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How to Cope With Jet Lag

What is jet lag and why do you get it?

6. Consider melatonin. continued...

Verceles suggests taking 3 milligrams of melatonin an hour or two before bedtime at your destination, and plan to sleep for 10 hours. “This takes into account the one or two hours needed to absorb the melatonin and allow it to enter the bloodstream, as well as 10 hours for sleep,” Verceles says. “Ten hours may be a generous overestimate, but it’s better to allow more sleep time than less.”

Melatonin appears to be safe if taken short term, but its long-term effects are not known. If you want to try melatonin, check with your doctor first.

7. Try natural light therapy.

Exposure to sunlight helps regulate our circadian rhythms. ”On westward flights, get bright morning light at your new destination, and avoid afternoon and evening light exposure,” Verceles suggests. “On eastward flights, avoid early light exposure in morning and get as much light as possible in the afternoon and early evening. The light helps shift your body’s circadian clock, so that you feel rested and wake at appropriate times at your destination.”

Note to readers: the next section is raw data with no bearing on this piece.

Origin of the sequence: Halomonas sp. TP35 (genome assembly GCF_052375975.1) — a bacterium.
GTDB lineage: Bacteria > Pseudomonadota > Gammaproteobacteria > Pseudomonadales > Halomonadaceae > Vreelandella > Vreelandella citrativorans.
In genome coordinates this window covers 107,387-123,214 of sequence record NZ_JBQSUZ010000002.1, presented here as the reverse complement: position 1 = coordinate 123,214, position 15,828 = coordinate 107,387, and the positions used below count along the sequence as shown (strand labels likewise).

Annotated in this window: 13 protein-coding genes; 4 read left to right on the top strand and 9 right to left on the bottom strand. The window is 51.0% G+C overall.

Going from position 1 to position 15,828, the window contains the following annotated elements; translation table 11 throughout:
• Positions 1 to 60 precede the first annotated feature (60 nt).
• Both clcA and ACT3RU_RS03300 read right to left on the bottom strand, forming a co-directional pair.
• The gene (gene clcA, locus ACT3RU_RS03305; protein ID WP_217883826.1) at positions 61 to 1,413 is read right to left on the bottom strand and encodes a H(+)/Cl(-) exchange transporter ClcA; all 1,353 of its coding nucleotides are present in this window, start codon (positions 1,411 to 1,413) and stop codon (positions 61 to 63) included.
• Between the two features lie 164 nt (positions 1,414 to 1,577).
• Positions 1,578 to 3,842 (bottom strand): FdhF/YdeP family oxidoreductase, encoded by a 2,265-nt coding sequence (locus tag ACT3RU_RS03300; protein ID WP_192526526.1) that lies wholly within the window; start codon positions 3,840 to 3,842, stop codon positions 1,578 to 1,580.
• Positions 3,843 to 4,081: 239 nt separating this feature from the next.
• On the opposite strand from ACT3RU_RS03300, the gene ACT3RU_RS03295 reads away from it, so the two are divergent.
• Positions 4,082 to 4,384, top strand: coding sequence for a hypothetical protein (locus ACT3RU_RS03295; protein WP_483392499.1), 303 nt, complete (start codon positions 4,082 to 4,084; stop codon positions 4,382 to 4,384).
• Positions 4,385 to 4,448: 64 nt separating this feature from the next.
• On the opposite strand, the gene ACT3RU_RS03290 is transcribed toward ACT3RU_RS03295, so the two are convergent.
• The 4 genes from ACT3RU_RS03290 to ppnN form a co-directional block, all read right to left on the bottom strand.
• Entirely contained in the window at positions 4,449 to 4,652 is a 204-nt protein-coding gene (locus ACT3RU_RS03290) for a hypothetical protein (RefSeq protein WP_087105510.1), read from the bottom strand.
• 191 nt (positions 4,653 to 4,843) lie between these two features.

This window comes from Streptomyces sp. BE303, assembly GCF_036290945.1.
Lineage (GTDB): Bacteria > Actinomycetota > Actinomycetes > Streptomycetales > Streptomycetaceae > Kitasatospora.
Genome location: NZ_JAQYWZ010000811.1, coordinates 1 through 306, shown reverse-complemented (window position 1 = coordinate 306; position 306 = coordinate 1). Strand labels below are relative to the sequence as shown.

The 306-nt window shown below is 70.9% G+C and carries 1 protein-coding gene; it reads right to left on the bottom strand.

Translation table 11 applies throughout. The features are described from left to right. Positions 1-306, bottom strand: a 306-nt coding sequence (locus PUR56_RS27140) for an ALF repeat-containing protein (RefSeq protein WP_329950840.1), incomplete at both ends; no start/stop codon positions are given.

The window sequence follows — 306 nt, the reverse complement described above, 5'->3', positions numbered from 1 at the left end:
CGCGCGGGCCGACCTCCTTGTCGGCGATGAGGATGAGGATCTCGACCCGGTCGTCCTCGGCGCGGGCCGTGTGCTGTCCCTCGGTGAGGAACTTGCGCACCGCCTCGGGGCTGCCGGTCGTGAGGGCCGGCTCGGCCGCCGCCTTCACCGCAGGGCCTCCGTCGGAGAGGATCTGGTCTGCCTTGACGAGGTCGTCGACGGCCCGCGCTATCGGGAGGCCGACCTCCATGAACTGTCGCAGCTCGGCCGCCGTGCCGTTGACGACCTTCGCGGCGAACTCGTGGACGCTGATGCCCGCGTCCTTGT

Commercially available light boxes may also be helpful in coping with jet lag if used at appropriate times, but Siebern advises consulting with a sleep specialist first. “You want to make sure the light isn’t too intense or shifting your circadian clock in the wrong direction because this can increase the duration of jet lag,” she says. “And light boxes are not advised for some people, such as those with cataracts or bipolar disorder.”

8. Eat sensibly.

Some frequent fliers swear by jet lag diets -- such as eating a heavy diet for a few days before travel and fasting on flight day. No diets have been proven effective for preventing jet lag, however. “We do recommend not eating a high carb or fatty diet close to bedtime because that can be disruptive to sleep,” says Siebern.

9. Take a hot bath before bedtime.

A bath can ease sore muscles from travel and help you relax and wind down. The drop in your body temperature when you get out of a bath may also make you sleepy.

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